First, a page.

editions as a supplement to the Stoutonia. The last number of "The Inky Finger Supplement 
to the Stoutonia" contained the prize winning productions for the year. 

During the past year the members enjoyed several social gatherings of which the Christmas 
parly, given by Miss Skinner, is especially worthy of mention. These functions, together "with 
i In regular weekly meetings in the Pigeon Hall, presided over by the Ruling Pen with the as 
sistance of the Blotter, Fountain Pen, Paper Knife, and Index, will always be cherished memories 
of every Inky Finger. 






-130- 
















- 131 - 










Nine Stout (K)nights 

Mono "Every Knock Means a I>> 





MEMBERS OF 


Clarence Allen 


"Swede" 


John Geiger 


"Jack" 


Albert Kreiner 


"Al" 


( reorge Kroening 


"Abby" 


Franklin Krohn 


"Kronie" 


John Mattes 


"Hans" 


Frank Schrodel 


"Blackie" 


Curtis Sommerer 


"Reggie" 


Mark Welter 


•Jim" 



THE ROUND? TABLE. 

Let me pass the spuds? 

Call me anything but late for meals. 

I'm yist the man that can do it. 

Women! Not me. 

Not a bit hungry. 

I will tonight. Abby. 

Money! What do you mean? 

ebody get me a date. 
Is that all the typewriting tonight? 



- 132- 




The Bachelor Five 

Motto — Always After It. 

OX SEPTEMBER 8th, 1924, at 1003 -.end Street a group of fine college 
lads gathered one by one, forming that Clan known as "The Bachelor 

The first week was spent in getting adjusted in our new quarters and members. 

A few of the characteristics of the members may be gained from the fol- 
lowing: "Snoring. Art'* furnishes music "for I-'reilag" when Skinner and the 
victrola are at rest. Billy, Art's most companionable room mate, is a meek 
little lad, but oh how he can Waagl Wally appreciates his directory as it 51 
as a check on the fairer sex. but now it is sealed with a "Patch." Skinners 
reveille and taps, make alarm clocks an unnecessary expense. Poor Fritz fre- 
quently has trouble but: 



" The happiest life that ever was led 
Was always to court and never to I! 



- ttt- 






Tainter Annex 






Taintcr Annex is a dorm 

Always peppy shine or storm: 

In for work and all good times: 

Nifty Clothes and features fine: 

Tuned right in for serenades; 

Eager for new escapa 

Right there when the phone is rung: 

Anxious to see the lucky one; 
Never do we come in late: 
Never anxious for our fate; 
Early in from dance and show 
X V Z to escape, you know. 

Keep the rules and what is more 
Influence the Hall next door! 
Down in history we'll go, 
Students of '25, you know. 









Ruby ANDERSON 
Dorothy Bahr 
Mildred Baker 
Caroline Blakeslee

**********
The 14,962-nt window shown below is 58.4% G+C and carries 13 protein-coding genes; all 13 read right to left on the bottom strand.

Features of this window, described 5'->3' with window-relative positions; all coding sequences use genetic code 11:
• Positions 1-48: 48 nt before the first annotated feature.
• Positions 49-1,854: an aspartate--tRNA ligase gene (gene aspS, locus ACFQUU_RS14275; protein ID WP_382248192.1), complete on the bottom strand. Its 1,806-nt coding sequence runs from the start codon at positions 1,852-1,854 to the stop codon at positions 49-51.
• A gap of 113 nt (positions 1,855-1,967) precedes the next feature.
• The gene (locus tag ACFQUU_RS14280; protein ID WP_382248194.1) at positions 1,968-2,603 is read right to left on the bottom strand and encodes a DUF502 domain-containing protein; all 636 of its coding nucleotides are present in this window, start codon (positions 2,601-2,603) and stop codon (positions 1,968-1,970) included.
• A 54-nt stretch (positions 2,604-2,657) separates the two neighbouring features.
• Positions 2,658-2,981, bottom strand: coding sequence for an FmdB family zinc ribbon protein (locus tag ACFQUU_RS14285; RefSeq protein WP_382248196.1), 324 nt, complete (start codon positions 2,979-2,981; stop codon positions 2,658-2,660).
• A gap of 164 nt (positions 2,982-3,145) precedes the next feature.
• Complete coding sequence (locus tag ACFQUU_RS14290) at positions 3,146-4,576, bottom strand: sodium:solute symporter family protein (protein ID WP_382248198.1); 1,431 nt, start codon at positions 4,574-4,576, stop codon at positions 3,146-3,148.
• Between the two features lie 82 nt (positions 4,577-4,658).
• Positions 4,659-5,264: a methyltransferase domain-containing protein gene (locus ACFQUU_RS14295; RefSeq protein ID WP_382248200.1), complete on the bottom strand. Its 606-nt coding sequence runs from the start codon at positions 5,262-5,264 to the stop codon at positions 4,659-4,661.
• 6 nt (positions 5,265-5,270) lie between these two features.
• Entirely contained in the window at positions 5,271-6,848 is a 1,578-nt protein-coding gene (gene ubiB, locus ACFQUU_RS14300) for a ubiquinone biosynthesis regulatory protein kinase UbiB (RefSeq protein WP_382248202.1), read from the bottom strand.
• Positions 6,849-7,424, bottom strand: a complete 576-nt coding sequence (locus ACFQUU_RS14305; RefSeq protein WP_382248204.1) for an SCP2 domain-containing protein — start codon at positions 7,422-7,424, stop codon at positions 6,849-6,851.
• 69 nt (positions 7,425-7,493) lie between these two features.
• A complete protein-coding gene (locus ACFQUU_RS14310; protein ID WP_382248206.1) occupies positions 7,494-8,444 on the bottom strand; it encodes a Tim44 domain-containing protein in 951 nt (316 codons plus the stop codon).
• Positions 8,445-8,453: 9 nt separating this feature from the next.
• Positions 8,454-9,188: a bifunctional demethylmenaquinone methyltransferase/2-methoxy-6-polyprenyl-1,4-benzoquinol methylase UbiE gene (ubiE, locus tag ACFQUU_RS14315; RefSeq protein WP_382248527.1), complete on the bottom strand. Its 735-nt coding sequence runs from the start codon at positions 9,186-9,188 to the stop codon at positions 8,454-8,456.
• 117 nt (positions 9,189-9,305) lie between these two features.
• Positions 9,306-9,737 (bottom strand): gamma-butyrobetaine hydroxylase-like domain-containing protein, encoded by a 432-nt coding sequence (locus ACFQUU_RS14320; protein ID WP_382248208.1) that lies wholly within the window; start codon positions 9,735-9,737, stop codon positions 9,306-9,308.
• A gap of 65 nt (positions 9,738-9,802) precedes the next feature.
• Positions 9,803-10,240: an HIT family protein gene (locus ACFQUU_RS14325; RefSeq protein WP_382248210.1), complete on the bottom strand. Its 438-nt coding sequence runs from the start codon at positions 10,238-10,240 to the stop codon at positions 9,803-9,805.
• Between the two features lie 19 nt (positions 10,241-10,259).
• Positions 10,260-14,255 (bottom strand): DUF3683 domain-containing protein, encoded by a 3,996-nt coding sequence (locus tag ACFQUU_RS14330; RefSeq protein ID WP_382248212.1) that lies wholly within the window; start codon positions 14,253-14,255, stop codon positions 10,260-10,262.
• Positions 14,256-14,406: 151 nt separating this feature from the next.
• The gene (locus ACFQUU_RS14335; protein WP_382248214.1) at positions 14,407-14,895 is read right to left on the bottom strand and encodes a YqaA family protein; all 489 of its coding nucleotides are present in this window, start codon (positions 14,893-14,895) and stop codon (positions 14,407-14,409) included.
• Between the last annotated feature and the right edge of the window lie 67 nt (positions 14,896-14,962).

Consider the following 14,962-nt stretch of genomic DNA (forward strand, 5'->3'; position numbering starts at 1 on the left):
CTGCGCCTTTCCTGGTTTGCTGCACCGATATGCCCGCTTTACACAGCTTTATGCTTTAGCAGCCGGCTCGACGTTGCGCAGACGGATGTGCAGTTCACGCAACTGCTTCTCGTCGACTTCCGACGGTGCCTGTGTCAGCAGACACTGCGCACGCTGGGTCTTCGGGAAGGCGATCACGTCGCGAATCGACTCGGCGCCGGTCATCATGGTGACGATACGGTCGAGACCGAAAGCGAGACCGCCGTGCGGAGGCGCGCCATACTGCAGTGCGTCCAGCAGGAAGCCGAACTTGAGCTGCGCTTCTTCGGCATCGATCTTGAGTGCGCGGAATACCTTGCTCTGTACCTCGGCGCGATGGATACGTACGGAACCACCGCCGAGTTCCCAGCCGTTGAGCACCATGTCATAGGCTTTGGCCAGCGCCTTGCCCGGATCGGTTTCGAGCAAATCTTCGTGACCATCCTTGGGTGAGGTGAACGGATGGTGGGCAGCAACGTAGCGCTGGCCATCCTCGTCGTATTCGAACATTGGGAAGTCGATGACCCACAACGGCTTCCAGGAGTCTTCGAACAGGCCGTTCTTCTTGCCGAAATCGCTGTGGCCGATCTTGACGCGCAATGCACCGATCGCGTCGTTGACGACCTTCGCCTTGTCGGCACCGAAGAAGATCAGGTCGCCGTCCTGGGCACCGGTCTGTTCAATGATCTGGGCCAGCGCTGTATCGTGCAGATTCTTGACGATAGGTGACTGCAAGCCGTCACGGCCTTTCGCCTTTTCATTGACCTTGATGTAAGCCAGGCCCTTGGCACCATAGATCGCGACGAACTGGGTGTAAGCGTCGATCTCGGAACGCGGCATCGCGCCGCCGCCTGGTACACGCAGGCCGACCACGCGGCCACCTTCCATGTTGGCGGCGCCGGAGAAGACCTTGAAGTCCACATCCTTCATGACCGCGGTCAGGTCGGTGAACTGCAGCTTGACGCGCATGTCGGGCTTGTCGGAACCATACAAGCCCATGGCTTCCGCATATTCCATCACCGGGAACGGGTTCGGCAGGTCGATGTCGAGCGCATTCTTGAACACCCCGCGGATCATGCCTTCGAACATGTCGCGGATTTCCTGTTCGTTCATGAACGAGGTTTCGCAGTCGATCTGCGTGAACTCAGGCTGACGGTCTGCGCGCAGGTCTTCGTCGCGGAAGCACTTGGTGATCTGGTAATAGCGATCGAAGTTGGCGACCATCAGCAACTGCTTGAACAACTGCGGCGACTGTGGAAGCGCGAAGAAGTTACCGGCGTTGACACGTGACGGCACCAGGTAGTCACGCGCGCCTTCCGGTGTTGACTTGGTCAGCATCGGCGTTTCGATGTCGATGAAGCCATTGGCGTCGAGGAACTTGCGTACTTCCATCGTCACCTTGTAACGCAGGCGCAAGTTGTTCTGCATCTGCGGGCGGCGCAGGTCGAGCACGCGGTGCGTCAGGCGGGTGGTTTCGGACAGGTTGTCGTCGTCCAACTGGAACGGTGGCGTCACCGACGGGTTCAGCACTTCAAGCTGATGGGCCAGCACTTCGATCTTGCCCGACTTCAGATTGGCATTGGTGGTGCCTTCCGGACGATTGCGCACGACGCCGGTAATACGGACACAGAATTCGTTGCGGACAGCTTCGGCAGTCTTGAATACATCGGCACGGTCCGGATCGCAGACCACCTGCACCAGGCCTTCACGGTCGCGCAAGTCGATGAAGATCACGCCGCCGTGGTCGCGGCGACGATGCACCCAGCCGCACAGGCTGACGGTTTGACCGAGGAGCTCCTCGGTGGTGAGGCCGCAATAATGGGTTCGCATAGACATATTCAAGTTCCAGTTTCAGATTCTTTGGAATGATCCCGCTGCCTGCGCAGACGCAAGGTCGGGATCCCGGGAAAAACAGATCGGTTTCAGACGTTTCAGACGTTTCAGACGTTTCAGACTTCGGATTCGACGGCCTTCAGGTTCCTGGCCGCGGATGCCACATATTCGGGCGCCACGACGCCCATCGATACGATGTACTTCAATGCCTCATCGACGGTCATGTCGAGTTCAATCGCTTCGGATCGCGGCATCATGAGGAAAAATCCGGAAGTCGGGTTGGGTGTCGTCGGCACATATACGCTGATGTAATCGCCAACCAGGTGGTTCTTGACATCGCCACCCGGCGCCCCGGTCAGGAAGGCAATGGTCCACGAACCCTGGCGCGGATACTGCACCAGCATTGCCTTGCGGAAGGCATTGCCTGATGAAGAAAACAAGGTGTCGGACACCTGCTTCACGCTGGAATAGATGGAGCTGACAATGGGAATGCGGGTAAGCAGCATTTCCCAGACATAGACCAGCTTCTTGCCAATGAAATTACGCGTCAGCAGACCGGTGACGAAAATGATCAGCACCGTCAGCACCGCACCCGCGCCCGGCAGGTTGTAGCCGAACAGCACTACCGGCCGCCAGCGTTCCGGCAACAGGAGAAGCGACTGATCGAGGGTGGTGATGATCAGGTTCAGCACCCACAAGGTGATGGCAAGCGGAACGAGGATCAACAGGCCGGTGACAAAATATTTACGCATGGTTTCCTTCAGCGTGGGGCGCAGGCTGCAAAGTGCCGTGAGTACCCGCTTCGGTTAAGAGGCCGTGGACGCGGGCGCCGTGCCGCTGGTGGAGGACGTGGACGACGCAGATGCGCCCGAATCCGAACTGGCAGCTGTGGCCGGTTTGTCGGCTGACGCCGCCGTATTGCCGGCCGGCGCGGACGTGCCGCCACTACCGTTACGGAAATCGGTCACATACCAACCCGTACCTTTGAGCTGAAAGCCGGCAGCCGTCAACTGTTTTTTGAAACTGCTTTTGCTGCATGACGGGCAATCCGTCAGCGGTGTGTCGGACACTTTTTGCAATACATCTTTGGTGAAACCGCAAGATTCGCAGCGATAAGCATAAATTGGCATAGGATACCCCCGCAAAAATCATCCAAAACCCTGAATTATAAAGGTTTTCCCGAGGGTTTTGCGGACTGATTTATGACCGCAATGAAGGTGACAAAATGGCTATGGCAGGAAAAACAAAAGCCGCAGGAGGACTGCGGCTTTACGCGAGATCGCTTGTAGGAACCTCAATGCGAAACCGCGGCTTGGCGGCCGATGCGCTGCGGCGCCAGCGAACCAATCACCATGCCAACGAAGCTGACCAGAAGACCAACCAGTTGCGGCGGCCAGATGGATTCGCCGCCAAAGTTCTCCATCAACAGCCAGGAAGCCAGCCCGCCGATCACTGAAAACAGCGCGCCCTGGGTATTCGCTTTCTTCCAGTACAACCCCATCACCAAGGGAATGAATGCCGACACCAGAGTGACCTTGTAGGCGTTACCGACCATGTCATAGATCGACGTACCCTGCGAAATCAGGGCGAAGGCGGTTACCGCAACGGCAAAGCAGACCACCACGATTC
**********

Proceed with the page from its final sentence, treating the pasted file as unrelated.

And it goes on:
Irene Boi se 
H innah Brekke 
Sydney Brooks 
Dorothy Bright 
Beatrice Carlson 
Ruth Chase 
Barbara Colby 
Norma CR0NK 
Irene Daggett 
Florence Durkee 
Helen Derrwalt 
Joanna Eagen 
Hilda FREITAG 
Harriet Grass 
Thilda Gjerde 
Mavis Calloway 



Miss Leedom Preceptress. 

Oral Goff 
Virginia Gowdy 
Bernice Gregory 
Edn \ Hume 
Marjorie Hubbard 
Gl rtrude Hilgen 
m irgaret Humphreys 
Etta Ingelse 

ALMYRA J At 

Agnes Jehlen 
a lick k.appel 

HELENE Ki I.I.I k 

Cheridah Kk 
Helen ECuczynski 
Irene Mogan 
Henrietta Myers 
Blanche Oliver 
Marie Obmas< 
(il rtrude Osi BELDER 
Marcia Patch 



Alice Poxwith 
Janice Purdy 
Mary Reeder 
Charlotte Russel 

Anna >< HWEINGRUBER 

G . Starr 
Dorothy Skim 
Gertrude Samida 
Alt a St i 
Sophie Sockxess 
Margarte Stromii 
i kink sorley 
Ada S 

Cora Suxde 
Verna Thompson 
Marie Tasche 
Edna Talg 
Helen Vetter 
Fannie Webb 









-134- 













- 135- 






x^K-^ 




IT" 


2 


3 


4 




5 


I 6 


7 


8 












9 




10 




1 




12 


13 






19 


14 


15 










16 


23 




17 










18 




ao 




■ 21 


22 






2* 






25 






26 




27 


|£8 




J» 






3o 








pi 































HORIZONTAL 

2 — The best dormitory at Stout. 
7 — Something indefinite. 
9 — Same thing as U. K. 
10 — Synonym for "campused." 
11 — Yuu will appreciate this when you're — ! 
13 — Favorite saying when the lights go out. 
H — The destination of many a hiker. 
17 — Abbreviation for our dear old hall. 
18 — Try and find nut what this is. 
20 — Who is making all that noise? Taint — 
21 — The Hungarian measure for limburger 

cheese. 

That which comes too soon. 

Reason why we can't go to church on 

Sunday A, M. 

The man we left behind us. 

Where We may work when we in 

through being educated. 
29 — Needed in time of emergency. 
81 — Our resort after lights are out. 



VERTICAL 

1 — The alley beyond the stairway, 

2 — Initials of our favorite days of the week. 

3 — Exclamation. 

4 — The juicy meat of a domestic quadruped. 

5 — Short for what we are getting here. 

6 — A Handy Man. 

7 — Here's an easy one. 

9 — A notice from Mr. Funk, something - -. 
10 — The Greek God of restrictions. 
12 — Mr. Funk has been working overtime. 
14— The youthful rail-splitter. 
15 — Our favorite pastime. 
lf> — What we ilo the night before our dresses 

are due. 
ID — Our absent friend at the table. 
22 — The driver of the One Hoss Shay. 
3 — A gardening implement of the eskimos.